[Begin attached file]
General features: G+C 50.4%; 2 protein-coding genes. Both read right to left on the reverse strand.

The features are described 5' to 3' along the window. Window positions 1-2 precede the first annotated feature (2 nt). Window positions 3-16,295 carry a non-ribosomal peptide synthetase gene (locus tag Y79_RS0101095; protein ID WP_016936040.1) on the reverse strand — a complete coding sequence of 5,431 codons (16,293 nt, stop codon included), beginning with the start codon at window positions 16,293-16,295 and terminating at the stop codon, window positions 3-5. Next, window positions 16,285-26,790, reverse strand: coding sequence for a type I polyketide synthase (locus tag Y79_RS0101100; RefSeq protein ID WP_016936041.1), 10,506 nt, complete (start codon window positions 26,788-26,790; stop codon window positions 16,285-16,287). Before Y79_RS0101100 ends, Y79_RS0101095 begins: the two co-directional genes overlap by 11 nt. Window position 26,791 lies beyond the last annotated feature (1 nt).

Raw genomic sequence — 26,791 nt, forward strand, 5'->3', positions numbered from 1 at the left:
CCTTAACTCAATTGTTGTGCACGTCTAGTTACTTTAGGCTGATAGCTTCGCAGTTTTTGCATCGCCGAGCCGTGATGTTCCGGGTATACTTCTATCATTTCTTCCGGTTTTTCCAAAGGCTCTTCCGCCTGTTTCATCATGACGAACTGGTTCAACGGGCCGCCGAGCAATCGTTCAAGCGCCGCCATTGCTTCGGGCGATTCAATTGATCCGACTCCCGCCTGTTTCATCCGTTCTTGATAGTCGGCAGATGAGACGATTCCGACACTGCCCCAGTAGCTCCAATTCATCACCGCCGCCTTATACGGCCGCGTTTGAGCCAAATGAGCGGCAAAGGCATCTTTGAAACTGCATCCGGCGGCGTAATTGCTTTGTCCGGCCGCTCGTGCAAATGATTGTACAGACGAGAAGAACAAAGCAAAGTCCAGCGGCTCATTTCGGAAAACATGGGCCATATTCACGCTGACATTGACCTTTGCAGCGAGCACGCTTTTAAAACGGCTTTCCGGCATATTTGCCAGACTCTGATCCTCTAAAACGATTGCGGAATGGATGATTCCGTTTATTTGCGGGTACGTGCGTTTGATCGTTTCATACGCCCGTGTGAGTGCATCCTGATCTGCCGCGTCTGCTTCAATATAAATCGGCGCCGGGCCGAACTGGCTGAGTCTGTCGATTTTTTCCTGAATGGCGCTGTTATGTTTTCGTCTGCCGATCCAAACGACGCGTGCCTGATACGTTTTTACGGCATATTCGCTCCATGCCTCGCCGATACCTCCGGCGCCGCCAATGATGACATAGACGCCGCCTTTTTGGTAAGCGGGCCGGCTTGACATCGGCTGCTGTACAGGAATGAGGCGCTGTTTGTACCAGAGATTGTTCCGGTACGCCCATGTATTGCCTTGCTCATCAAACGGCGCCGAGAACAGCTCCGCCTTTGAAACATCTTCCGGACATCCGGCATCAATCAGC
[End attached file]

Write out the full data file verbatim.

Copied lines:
General features: G+C 50.4%; 2 protein-coding genes. Both read right to left on the reverse strand.

The features are described 5' to 3' along the window. Window positions 1-2 precede the first annotated feature (2 nt). Window positions 3-16,295 carry a non-ribosomal peptide synthetase gene (locus tag Y79_RS0101095; protein ID WP_016936040.1) on the reverse strand — a complete coding sequence of 5,431 codons (16,293 nt, stop codon included), beginning with the start codon at window positions 16,293-16,295 and terminating at the stop codon, window positions 3-5. Next, window positions 16,285-26,790, reverse strand: coding sequence for a type I polyketide synthase (locus tag Y79_RS0101100; RefSeq protein ID WP_016936041.1), 10,506 nt, complete (start codon window positions 26,788-26,790; stop codon window positions 16,285-16,287). Before Y79_RS0101100 ends, Y79_RS0101095 begins: the two co-directional genes overlap by 11 nt. Window position 26,791 lies beyond the last annotated feature (1 nt).

Raw genomic sequence — 26,791 nt, forward strand, 5'->3', positions numbered from 1 at the left:
CCTTAACTCAATTGTTGTGCACGTCTAGTTACTTTAGGCTGATAGCTTCGCAGTTTTTGCATCGCCGAGCCGTGATGTTCCGGGTATACTTCTATCATTTCTTCCGGTTTTTCCAAAGGCTCTTCCGCCTGTTTCATCATGACGAACTGGTTCAACGGGCCGCCGAGCAATCGTTCAAGCGCCGCCATTGCTTCGGGCGATTCAATTGATCCGACTCCCGCCTGTTTCATCCGTTCTTGATAGTCGGCAGATGAGACGATTCCGACACTGCCCCAGTAGCTCCAATTCATCACCGCCGCCTTATACGGCCGCGTTTGAGCCAAATGAGCGGCAAAGGCATCTTTGAAACTGCATCCGGCGGCGTAATTGCTTTGTCCGGCCGCTCGTGCAAATGATTGTACAGACGAGAAGAACAAAGCAAAGTCCAGCGGCTCATTTCGGAAAACATGGGCCATATTCACGCTGACATTGACCTTTGCAGCGAGCACGCTTTTAAAACGGCTTTCCGGCATATTTGCCAGACTCTGATCCTCTAAAACGATTGCGGAATGGATGATTCCGTTTATTTGCGGGTACGTGCGTTTGATCGTTTCATACGCCCGTGTGAGTGCATCCTGATCTGCCGCGTCTGCTTCAATATAAATCGGCGCCGGGCCGAACTGGCTGAGTCTGTCGATTTTTTCCTGAATGGCGCTGTTATGTTTTCGTCTGCCGATCCAAACGACGCGTGCCTGATACGTTTTTACGGCATATTCGCTCCATGCCTCGCCGATACCTCCGGCGCCGCCAATGATGACATAGACGCCGCCTTTTTGGTAAGCGGGCCGGCTTGACATCGGCTGCTGTACAGGAATGAGGCGCTGTTTGTACCAGAGATTGTTCCGGTACGCCCATGTATTGCCTTGCTCATCAAACGGCGCCGAGAACAGCTCCGCCTTTGAAACATCTTCCGGACATCCGGCATCAATCAGC